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Sunset from atop Bluff Knoll, a mountain in the Stirling Ranges National Park, located in

Exploring Albany

The ultimate local guide to Albany and discover why the Great Southern region of WA is on every traveller's bucket list.

It's a region full of limitless wonders, rich history and direct admission to some of the most iconic beaches and natural delights in the world.

We like to keep things personal and when you're exploring Albany and the Great Southern Region, you'll want to explore every inch - just like a local!

 

Experience Albany and the regions rich history, spanning from the dawn of the first settlement of Western Australia. With majestic beaches and every turn providing a stunning vista, then paired with world-class wines, brews, whiskey's and gins and not forgetting the local passion for food, fresh produce and seafood, you'll see why the region is on every travellers bucket list.

Encompassing the ancestral lands of the Menang Noongar people who have lived in the region for tens of thousands of years, Albany is the first British colonial and Aboriginal settlement, the first port in Western Australia and you can understand why - it's bursting with rich cultural and unique history. Visit the Albany Convict Gaol, Patrick Taylor's Cottage, the Gap and the National Anzac Centre that offers a heartfelt connection to our Anzac's. 

Aerial image of The Gap in Albany, Western Australia.jpg

Albany provides a vast and diverse environment with the ultimate blend of culture, heritage and adventure based experiences. From historic sites, museums, informative walks, trails and lookouts, you are sure to find interesting attractions to suit all ages.

Coffee and Cake

Espresso, flat white, long black or latte, the only thing better than a good brew is a great breakfast, brunch and bites. You’ll find many cafés dishing up favourites and Albany cafés are as diverse as they are widespread.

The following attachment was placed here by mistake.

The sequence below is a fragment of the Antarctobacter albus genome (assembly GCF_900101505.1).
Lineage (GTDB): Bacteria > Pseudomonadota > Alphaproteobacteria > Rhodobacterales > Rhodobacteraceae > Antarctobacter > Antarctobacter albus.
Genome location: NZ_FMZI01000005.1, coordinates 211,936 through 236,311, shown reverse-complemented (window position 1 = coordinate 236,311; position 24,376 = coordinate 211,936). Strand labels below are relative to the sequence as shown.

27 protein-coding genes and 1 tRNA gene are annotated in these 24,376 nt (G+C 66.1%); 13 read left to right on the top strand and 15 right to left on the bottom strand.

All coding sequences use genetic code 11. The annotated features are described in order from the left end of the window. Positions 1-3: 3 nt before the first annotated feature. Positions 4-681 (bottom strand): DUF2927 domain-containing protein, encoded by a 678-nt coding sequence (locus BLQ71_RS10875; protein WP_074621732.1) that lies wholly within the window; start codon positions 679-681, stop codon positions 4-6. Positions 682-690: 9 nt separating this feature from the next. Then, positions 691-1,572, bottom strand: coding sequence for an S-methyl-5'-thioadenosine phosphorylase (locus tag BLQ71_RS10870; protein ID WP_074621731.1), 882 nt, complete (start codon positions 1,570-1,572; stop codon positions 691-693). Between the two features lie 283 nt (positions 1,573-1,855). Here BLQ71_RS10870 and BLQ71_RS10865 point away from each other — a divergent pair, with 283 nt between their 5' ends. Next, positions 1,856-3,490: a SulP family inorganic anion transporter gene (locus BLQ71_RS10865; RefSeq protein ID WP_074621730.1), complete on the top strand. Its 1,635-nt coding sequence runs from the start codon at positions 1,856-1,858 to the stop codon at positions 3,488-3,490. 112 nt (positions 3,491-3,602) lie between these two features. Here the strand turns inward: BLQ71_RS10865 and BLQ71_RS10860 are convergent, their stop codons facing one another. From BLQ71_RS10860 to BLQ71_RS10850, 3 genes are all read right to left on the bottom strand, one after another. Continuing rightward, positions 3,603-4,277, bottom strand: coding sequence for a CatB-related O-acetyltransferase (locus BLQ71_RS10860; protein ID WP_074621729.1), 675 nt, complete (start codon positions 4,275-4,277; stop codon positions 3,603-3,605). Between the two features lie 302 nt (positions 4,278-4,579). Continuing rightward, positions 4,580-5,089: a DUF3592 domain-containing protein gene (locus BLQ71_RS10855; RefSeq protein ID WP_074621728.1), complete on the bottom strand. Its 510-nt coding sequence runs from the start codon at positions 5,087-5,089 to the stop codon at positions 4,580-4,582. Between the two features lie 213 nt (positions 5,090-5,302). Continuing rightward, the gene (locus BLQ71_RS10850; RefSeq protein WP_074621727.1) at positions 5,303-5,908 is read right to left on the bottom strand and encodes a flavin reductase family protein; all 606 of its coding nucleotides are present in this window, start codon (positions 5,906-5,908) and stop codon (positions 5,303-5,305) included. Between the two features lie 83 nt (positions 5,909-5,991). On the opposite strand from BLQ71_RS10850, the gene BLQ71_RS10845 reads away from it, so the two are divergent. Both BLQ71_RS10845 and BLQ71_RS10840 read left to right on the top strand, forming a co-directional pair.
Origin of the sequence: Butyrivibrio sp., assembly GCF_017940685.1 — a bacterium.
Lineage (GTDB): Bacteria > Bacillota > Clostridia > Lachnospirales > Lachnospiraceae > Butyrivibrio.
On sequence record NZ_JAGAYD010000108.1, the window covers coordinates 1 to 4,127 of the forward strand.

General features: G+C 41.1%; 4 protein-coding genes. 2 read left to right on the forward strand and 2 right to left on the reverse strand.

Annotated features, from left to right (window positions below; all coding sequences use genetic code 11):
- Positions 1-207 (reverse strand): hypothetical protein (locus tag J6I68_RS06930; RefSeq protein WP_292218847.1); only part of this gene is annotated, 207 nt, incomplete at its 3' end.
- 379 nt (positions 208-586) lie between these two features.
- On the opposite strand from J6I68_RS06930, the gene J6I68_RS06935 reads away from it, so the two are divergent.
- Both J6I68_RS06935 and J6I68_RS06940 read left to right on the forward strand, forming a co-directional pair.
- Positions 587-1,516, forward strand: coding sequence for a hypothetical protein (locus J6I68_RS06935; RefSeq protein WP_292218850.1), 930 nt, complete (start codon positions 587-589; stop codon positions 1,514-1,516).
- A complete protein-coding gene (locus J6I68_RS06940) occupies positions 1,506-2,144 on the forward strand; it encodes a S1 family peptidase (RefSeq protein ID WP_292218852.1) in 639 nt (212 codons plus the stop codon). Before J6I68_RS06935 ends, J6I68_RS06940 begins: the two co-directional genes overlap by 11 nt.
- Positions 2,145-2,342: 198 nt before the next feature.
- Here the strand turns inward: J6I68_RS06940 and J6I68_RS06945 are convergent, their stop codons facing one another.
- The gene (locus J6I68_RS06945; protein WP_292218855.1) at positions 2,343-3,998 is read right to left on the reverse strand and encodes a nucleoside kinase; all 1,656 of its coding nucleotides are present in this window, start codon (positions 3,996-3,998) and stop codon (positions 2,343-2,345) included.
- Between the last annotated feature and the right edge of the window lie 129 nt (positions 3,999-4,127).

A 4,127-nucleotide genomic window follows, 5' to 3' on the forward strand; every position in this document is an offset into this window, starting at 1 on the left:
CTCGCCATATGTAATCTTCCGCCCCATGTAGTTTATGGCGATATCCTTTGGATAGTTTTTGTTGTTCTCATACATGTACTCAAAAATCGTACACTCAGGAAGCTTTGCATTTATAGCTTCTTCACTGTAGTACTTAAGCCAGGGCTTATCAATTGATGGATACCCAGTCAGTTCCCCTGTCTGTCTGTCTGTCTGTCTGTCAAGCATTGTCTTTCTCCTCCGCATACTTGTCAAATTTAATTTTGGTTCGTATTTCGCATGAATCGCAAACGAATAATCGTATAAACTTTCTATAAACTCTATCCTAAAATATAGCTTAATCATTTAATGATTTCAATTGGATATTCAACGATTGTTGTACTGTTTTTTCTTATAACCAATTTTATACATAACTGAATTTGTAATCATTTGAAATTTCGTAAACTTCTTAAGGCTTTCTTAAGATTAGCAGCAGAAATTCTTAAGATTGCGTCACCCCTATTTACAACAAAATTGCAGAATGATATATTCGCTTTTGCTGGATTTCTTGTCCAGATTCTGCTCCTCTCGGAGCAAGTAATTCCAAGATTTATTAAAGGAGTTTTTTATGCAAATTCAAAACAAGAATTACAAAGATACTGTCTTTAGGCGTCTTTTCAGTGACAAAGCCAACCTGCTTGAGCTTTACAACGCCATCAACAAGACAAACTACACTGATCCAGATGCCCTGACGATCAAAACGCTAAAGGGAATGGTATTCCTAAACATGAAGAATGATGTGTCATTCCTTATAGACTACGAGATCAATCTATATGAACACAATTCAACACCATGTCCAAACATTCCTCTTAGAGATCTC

Burger

​​With the regions vast offerings, it's no wonder the food producers, farmers’ markets and dining outlets are stacking up all the awards. Discover the authentic taste of the Great Southern with an abundance of the freshest of farm produce to the daily catch of succulent seafood.

Closed up Banksia Coccinea flowers with leaves and stems isolated on natural out of focus

The south west of Western Australia is widely considered as a plant biodiversity hotspot and is a haven for earth mother and nature lovers alike. An amazing 79 per cent of the 5700 species are only found in Western Australia and over half are endemic to the south west. 

Little Beach, Albany, Western Australia.jpg

Albany is a mecca for its' beaches and if you’re looking for dazzling white sand, majestic waters with a backdrop of nature, then Albany provides a smorgasbord. From serene and beautiful swimming holes to a marine playground, you're sure to find your own slice of paradise.

Early morning _ sunrise from the peak of Bluff Knoll in the Stirling Range National Park,

Picture a place of turquoise waters and sparkling white sandy beaches, where granite formations tumble to the sea, green landscapes litter your vision and where every turn provides a stunning vista with mother nature on display. 

Humpback Whale up close in French Polynesia.jpg

Come every May to October, Albany is the chosen safe haven for nursing Humpback and Southern Right whales. Go whale watching in the Sound or if you don't have your sea legs, you may be able to spot one from the shores off Marine Drive.

Wine glass

The Great Southern region is known for its’ variety of flavoursome vino's and cooler climate wines with zesty Sauvignon Blancs, soft Pinot's and whiskey's, gins and brews that pack a punch. With so many to sample and sip, reserve a day for a tour and don't forget your skipper.

Dot Painting

Customary activities

Aboriginal people’s access to Country is the foundation of retaining a connection to culture and keeping Country healthy.

Aboriginal people’s access to Country is the foundation of retaining a connection to culture and keeping Country healthy, which in effect helps to protect and conserve the value of the land to Aboriginal culture and heritage.

The department supports Aboriginal customary activities on CALM Act lands and waters and regards access to Country for customary activities as a fundamental right of Traditional Owners.

Guide to Aboriginal customary activities on Parks and Wildlife-managed lands and waters

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